Trying Out New Cafe Trieste in Downtown Monterey
November 18, 2011
Weekly editorial apprentice Quincy Venter is the kind of guy who looks like business owners would pay to hang in their would-be hip coffee shop.
He knows coffee and culture like Hermain Cain knows nonsense and the number nine.
So he was perfect for a peek into the new Caffe Trieste (241-6064), which cracked its doors open a few weeks back on Alvarado.
Lively founder "Papa Gianni" Giotta, 91, started the coffeeshop in 1956 with San Francisco's now-landmark North Beach spot where beats Allen Ginsberg and Neal Cassady once hung. This marks his sixth spot.
Here's what Venter dipped into:
I couldn’t help but think I was on Haight Street for a split second when I walked toward the doorway and the architecture of this sky-blue building—a look unlike the other shops and pubs on Alvarado—intrigued me right away.
Rays from the beaming afternoon sun fell inside at an angle that left the option to soak in the light at the window-facing seats or delve deeper into the dim-but-classic atmosphere.
I liked the table and chair arrangement, grouped mostly along the left side under low lights where, although each seat has plenty of room, they make for a great spot for an intimate meet-up or a lunch with co-workers or family.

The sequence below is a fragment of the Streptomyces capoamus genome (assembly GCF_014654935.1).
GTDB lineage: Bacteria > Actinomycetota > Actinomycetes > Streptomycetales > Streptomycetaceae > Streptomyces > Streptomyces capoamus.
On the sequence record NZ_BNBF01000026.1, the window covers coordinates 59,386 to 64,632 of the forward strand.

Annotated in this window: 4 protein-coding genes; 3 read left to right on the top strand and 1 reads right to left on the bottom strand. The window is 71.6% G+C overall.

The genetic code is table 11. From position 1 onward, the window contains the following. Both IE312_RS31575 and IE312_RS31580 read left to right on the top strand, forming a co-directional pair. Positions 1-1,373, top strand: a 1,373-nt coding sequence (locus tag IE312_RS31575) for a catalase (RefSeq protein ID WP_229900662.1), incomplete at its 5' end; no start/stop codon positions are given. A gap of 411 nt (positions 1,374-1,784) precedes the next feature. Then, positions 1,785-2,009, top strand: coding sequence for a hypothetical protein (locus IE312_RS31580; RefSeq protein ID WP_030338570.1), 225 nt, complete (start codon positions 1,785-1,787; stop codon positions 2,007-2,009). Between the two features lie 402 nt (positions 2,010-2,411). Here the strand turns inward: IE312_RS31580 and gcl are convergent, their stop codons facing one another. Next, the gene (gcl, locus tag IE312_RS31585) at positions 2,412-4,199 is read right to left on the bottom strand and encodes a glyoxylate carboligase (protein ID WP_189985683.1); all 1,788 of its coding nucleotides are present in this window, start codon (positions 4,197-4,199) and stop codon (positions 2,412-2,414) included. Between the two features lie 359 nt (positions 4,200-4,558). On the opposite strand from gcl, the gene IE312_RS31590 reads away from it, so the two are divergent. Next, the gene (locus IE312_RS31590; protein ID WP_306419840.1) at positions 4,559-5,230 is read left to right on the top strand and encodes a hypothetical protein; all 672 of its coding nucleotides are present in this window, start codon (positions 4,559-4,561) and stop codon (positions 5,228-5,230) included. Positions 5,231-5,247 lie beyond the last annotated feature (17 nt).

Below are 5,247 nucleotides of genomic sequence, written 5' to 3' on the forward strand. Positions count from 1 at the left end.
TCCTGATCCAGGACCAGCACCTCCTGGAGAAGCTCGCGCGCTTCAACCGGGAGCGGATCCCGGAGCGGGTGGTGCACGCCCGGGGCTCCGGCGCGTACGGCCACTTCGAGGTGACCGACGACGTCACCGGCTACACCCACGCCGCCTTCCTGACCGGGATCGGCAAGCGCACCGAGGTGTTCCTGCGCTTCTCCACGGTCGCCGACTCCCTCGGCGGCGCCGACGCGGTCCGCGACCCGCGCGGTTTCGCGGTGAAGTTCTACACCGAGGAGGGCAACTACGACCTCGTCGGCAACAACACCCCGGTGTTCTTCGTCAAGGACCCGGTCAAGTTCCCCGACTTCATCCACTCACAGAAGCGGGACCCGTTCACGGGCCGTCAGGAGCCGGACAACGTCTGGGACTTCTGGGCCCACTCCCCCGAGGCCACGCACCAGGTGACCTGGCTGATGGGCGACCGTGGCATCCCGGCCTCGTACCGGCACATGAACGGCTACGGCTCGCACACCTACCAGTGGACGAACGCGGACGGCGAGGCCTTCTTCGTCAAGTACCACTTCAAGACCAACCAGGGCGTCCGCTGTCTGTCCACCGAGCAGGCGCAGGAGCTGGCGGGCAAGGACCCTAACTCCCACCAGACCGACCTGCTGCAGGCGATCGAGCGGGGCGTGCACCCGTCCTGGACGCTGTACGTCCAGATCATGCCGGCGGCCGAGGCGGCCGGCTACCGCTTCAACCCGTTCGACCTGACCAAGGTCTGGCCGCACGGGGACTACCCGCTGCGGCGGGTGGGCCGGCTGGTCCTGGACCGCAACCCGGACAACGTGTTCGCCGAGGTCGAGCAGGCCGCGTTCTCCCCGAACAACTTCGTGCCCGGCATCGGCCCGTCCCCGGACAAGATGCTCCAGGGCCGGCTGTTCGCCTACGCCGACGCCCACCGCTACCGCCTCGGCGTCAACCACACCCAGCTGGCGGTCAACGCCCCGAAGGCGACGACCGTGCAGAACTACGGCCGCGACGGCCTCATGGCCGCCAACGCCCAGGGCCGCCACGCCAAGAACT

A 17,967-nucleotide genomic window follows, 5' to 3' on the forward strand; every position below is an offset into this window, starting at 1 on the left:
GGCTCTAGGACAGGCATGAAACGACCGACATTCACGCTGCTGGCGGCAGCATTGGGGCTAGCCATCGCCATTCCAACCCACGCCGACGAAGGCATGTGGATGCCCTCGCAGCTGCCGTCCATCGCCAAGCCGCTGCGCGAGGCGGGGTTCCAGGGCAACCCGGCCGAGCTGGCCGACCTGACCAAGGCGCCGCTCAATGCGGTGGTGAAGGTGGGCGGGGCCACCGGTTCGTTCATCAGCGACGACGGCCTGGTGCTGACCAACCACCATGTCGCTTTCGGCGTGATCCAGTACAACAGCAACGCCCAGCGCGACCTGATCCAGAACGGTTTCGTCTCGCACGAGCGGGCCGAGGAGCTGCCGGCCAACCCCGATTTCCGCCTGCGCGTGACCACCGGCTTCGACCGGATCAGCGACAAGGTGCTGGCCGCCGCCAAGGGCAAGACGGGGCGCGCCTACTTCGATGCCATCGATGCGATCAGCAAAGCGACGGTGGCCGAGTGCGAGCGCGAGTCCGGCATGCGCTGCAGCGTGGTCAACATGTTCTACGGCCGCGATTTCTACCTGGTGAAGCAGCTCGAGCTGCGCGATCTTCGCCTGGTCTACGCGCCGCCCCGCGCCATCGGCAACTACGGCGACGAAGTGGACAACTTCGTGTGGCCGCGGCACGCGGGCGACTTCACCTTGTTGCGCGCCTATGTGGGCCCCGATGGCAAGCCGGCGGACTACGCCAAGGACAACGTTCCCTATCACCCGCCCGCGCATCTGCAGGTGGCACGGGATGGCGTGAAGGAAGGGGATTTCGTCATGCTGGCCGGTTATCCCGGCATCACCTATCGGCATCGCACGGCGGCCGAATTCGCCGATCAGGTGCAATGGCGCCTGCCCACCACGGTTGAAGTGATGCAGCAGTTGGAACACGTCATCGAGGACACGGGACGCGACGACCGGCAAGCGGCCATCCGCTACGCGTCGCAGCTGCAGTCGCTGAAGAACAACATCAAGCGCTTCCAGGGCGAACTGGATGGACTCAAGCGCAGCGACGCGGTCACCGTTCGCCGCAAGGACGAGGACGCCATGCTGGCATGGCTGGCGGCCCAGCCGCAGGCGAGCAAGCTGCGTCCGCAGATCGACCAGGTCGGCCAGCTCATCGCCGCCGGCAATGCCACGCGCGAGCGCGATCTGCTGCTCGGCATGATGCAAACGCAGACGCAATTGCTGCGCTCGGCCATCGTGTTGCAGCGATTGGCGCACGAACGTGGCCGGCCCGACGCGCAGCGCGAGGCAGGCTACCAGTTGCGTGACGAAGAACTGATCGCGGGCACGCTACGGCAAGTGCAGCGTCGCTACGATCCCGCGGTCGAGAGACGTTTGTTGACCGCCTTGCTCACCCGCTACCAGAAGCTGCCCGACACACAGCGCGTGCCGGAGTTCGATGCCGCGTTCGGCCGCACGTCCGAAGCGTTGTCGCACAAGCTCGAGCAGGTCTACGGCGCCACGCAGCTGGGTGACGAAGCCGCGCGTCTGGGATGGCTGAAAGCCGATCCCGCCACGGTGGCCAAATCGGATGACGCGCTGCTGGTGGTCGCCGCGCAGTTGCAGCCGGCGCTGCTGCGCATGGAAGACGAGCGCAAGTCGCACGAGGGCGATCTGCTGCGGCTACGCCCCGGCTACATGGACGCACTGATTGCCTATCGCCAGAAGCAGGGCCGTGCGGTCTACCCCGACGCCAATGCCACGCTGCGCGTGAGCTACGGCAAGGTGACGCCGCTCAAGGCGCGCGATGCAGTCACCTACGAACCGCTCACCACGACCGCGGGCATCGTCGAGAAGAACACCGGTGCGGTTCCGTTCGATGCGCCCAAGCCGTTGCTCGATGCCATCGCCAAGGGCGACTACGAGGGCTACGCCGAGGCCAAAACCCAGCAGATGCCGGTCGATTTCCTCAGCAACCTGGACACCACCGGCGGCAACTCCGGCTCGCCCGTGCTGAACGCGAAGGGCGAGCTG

Approaching the chalk-drawn menu you see their signature beans for sale next to a display of colorful pies and gelato so inviting I was tempted to get straight to the end like a Harry Potter novel. There is also a range of pastries and they've added some good-looking pizza. Reliable people say both are worth trying.
Fortunately, I took time to browse the lunch section before just diving into dessert. The tortellini tempted, as did the fettuccini alfredo, but their chicken panini sounded best, so I made it the play by choosing a baguette and Monterey jack cheese ($6) with an iced espresso ($2.75).
I also noticed that they sell San Pellegrino chinotto, a carbonated beverage I haven’t seen, and it stood out among the cappuccino and coffee.
My espresso matched the look of the inside: smooth and refreshing, the kind of combo that makes you want to bring a few books along and set up shop for an extended time period.
The barista brought the panini to the table and I was certain I got my money’s worth very quickly. The baguette was toasted just enough for a crunchy crust, and the melted cheese with pesto covering the meaty chicken breast played nicely with pieces of artichoke, a touch of red onions, diced mushrooms, and juicy tomatoes in the hot "press" event. A few slices of pickle and a pepperocini perched on a lettuce leaf flanked the sandwich, which was tasty enough, with the espresso, to earn my lunch-of-the-week award.
Still, the real hero of the day, however, was dessert. The seductive pie that caught my eye was a raspberry cheesecake, with a layer of sponge cake between the fruit and cheese layers. I ordered a slice ($5)—and a bite of the medley of raspberries with both layers of cake felt a little bit like an escape from reality. The graham cracker crust holds it together like a fancy rug in a welcoming room.
Another unforgettable detail is a motto on the wall, “May all who enter as guests, leave as friends.” I am willing to be more than friends after my time here. The comfortable and welcoming environment make this café one to fit into my regular schedule.